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1: Introductory Remarks

In an age of facebook and blogs, who needs a web site when you can find ready-made content containers everywhere? Well, a web site is different: you have the control over its continued existence, over its layout, over its content - it may be more expensive, and initially more of a hassle to set up, but once you've learned how to do it, it will be much easier to maintain. The result will look more individual and more professional (depending on your design choices, of course) than had you reformatted the umpteenth blog template.

You could, of course, just buy a fancy web design program and/or use content management systems. In my opinion, though, these systems are usually sluggish, and the devil is in the details. If you invest some time into learning how to build your web site yourself, you can save costs - and will have learned something in the process that you can use over and over again. In the end, HTML/CSS is just as easy as using a word processor (unless you use that just as a digital typewriter, of course).

December 6th, 2009

2: Useful Programs

free programs to edit and maintain your web site:

  • Editpad:
    The Lite version is freeware and fully functional. The full version may become useful once you want to use the program more intensely. After installing the program, set it to be your default HTML editor in Internet Explorer (yes, IE is easier for that, because you can use the edit button quite comfortably.) For Firefox, you will need to configure the Launchy plugin).

  • WinSCP:
    You will have a local version of your web site on your computer. To upload it to your server, use a program like WinSCP, which will probably have to be set to FTP (File Transfer Protocol) mode. You can save your session so that uploading your web site becomes just as easy as copying files onto a jump drive.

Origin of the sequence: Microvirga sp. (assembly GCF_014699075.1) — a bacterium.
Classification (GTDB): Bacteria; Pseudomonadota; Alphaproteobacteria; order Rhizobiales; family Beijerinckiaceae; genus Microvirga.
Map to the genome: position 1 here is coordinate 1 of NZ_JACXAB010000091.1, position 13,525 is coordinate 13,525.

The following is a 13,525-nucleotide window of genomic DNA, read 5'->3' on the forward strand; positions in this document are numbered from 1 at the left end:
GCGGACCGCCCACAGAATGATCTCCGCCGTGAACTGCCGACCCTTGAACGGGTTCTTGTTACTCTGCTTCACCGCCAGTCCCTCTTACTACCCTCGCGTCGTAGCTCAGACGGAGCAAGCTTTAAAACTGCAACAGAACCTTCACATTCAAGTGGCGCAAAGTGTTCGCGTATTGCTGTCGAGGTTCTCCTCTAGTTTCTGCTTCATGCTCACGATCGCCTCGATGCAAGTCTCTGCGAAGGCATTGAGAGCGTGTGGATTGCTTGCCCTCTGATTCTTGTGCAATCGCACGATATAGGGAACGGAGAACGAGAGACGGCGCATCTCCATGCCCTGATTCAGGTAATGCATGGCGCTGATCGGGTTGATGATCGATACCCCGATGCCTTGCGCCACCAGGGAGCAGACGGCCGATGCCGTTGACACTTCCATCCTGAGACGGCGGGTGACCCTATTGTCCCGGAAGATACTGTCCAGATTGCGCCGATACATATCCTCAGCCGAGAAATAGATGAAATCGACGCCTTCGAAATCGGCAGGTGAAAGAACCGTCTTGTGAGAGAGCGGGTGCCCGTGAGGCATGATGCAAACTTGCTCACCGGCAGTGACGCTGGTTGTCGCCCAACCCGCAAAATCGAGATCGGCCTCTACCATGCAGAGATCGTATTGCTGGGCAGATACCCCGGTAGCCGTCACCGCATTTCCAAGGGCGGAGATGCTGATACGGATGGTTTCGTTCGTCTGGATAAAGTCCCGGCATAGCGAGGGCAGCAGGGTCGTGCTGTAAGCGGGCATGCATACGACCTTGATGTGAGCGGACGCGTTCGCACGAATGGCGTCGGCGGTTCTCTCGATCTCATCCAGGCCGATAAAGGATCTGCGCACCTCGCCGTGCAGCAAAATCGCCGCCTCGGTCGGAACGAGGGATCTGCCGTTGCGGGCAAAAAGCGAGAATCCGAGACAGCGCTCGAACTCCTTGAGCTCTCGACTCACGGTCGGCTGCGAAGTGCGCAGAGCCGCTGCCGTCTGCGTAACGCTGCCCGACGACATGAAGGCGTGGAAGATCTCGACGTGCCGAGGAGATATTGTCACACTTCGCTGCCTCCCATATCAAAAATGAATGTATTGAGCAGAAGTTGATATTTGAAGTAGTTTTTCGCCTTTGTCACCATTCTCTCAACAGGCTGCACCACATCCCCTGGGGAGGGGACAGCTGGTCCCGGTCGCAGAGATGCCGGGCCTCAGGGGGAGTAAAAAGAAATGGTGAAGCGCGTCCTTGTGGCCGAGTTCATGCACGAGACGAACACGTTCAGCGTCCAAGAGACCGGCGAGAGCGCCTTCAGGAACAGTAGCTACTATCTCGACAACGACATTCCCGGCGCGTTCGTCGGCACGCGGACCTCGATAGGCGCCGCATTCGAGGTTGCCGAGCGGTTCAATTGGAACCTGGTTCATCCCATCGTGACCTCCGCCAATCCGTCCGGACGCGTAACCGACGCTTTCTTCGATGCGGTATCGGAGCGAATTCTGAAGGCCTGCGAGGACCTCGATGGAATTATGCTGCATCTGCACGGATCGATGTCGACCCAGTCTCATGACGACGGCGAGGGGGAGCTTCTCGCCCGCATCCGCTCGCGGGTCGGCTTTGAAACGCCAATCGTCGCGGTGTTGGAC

3: Some Hints and Suggestions


One of the drawbacks of HTML is that the web browser is compiler and display program in one. You may want to find a debugger to make sure your source code is correct. In practice, however, it helps if you test your web site on a broad range of web browsers (IE, Firefox, Opera, Safari, Lynx, cell phone). One of the most rigid browsers to test it on is the old Netscape Communicator 4.5, which should be available on the web. If it displays there, it will display anywhere (though CSS formatting may not work completely there).


To create your graphics, it is usually enough to use PowerPoint as a vector graphics program (yes, it can do much more than slide shows), then produce a screenshot of the graphic (using the "Print Screen" key) and copy the thusly created contents of the Clipboard into Adobe Photoshop Elements, where you can edit it further. This may sound like an awkward detour, but it is actually rather comfortable. Almost all of the graphics on this very web site here have been created this way.

Photoshop (both Elements and the "real" thing) contain a tool to save images for web use. This greatly reduces the file size and helps your web pages to load quicker. Use gif graphics for anything containing text or thin lines, and jpg for photographs and the like.

December 6th, 2009

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